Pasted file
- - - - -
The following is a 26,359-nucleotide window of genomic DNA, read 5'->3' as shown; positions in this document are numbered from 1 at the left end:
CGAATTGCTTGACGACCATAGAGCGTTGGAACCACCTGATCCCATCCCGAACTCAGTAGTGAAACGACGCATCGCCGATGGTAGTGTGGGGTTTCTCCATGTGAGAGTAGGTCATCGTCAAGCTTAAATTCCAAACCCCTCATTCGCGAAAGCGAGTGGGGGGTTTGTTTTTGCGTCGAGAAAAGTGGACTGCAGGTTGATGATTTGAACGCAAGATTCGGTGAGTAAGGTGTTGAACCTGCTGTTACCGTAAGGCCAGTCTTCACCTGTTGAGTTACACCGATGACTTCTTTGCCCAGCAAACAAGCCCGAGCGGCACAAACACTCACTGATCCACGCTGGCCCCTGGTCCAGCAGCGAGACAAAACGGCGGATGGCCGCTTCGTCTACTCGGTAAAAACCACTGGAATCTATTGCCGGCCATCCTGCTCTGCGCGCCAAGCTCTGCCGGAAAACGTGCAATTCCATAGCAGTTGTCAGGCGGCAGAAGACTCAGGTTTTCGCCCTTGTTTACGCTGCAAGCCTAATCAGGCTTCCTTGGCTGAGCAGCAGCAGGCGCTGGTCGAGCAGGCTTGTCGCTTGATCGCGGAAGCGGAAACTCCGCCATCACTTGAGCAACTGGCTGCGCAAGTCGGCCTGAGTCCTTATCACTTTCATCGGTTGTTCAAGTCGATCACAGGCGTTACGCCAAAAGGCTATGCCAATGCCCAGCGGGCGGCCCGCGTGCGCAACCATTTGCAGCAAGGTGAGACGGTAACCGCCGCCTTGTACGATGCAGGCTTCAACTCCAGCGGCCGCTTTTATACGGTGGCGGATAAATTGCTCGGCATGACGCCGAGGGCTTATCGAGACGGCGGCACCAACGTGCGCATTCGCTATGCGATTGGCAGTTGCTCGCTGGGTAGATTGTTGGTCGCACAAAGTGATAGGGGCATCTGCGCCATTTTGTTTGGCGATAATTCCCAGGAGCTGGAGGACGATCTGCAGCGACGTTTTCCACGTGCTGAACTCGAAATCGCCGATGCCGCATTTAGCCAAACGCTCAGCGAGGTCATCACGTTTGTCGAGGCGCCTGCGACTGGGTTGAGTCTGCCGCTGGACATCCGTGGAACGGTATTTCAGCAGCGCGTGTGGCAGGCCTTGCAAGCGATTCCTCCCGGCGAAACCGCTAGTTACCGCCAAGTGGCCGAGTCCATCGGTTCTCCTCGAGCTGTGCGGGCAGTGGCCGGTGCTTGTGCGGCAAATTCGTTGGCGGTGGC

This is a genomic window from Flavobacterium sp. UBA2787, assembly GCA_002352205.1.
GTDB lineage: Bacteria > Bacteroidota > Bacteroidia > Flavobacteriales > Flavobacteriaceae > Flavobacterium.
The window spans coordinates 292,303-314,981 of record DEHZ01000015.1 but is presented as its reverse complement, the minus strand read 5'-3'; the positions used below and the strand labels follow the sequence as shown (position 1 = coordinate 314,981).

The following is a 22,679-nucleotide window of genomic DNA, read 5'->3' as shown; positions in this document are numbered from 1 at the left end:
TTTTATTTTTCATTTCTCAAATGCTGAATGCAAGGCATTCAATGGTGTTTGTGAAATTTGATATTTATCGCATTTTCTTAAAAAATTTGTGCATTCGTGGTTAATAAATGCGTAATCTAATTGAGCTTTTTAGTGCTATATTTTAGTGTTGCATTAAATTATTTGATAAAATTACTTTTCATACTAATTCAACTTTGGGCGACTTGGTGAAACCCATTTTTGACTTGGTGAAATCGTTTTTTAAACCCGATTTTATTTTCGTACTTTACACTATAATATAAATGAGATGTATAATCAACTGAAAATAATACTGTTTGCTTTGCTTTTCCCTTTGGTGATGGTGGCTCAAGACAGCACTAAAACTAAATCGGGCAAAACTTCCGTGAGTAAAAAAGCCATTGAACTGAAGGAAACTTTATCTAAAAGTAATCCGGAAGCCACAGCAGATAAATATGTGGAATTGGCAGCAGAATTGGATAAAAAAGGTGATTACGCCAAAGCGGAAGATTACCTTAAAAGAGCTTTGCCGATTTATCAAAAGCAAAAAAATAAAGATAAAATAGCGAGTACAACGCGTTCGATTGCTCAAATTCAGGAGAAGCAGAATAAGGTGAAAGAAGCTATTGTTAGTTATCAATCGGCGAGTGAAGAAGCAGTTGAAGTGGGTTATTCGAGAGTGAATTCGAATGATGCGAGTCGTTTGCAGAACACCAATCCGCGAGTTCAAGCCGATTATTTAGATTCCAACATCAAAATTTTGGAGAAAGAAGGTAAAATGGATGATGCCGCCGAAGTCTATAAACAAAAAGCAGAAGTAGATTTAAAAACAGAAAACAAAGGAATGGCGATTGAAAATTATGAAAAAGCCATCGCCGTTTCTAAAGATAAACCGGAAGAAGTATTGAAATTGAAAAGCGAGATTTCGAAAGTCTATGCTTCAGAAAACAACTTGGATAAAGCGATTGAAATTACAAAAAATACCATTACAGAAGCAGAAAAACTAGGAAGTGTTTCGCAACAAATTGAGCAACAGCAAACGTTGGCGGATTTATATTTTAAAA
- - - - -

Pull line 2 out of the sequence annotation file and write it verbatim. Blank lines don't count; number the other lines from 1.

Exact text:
CGAATTGCTTGACGACCATAGAGCGTTGGAACCACCTGATCCCATCCCGAACTCAGTAGTGAAACGACGCATCGCCGATGGTAGTGTGGGGTTTCTCCATGTGAGAGTAGGTCATCGTCAAGCTTAAATTCCAAACCCCTCATTCGCGAAAGCGAGTGGGGGGTTTGTTTTTGCGTCGAGAAAAGTGGACTGCAGGTTGATGATTTGAACGCAAGATTCGGTGAGTAAGGTGTTGAACCTGCTGTTACCGTAAGGCCAGTCTTCACCTGTTGAGTTACACCGATGACTTCTTTGCCCAGCAAACAAGCCCGAGCGGCACAAACACTCACTGATCCACGCTGGCCCCTGGTCCAGCAGCGAGACAAAACGGCGGATGGCCGCTTCGTCTACTCGGTAAAAACCACTGGAATCTATTGCCGGCCATCCTGCTCTGCGCGCCAAGCTCTGCCGGAAAACGTGCAATTCCATAGCAGTTGTCAGGCGGCAGAAGACTCAGGTTTTCGCCCTTGTTTACGCTGCAAGCCTAATCAGGCTTCCTTGGCTGAGCAGCAGCAGGCGCTGGTCGAGCAGGCTTGTCGCTTGATCGCGGAAGCGGAAACTCCGCCATCACTTGAGCAACTGGCTGCGCAAGTCGGCCTGAGTCCTTATCACTTTCATCGGTTGTTCAAGTCGATCACAGGCGTTACGCCAAAAGGCTATGCCAATGCCCAGCGGGCGGCCCGCGTGCGCAACCATTTGCAGCAAGGTGAGACGGTAACCGCCGCCTTGTACGATGCAGGCTTCAACTCCAGCGGCCGCTTTTATACGGTGGCGGATAAATTGCTCGGCATGACGCCGAGGGCTTATCGAGACGGCGGCACCAACGTGCGCATTCGCTATGCGATTGGCAGTTGCTCGCTGGGTAGATTGTTGGTCGCACAAAGTGATAGGGGCATCTGCGCCATTTTGTTTGGCGATAATTCCCAGGAGCTGGAGGACGATCTGCAGCGACGTTTTCCACGTGCTGAACTCGAAATCGCCGATGCCGCATTTAGCCAAACGCTCAGCGAGGTCATCACGTTTGTCGAGGCGCCTGCGACTGGGTTGAGTCTGCCGCTGGACATCCGTGGAACGGTATTTCAGCAGCGCGTGTGGCAGGCCTTGCAAGCGATTCCTCCCGGCGAAACCGCTAGTTACCGCCAAGTGGCCGAGTCCATCGGTTCTCCTCGAGCTGTGCGGGCAGTGGCCGGTGCTTGTGCGGCAAATTCGTTGGCGGTGGC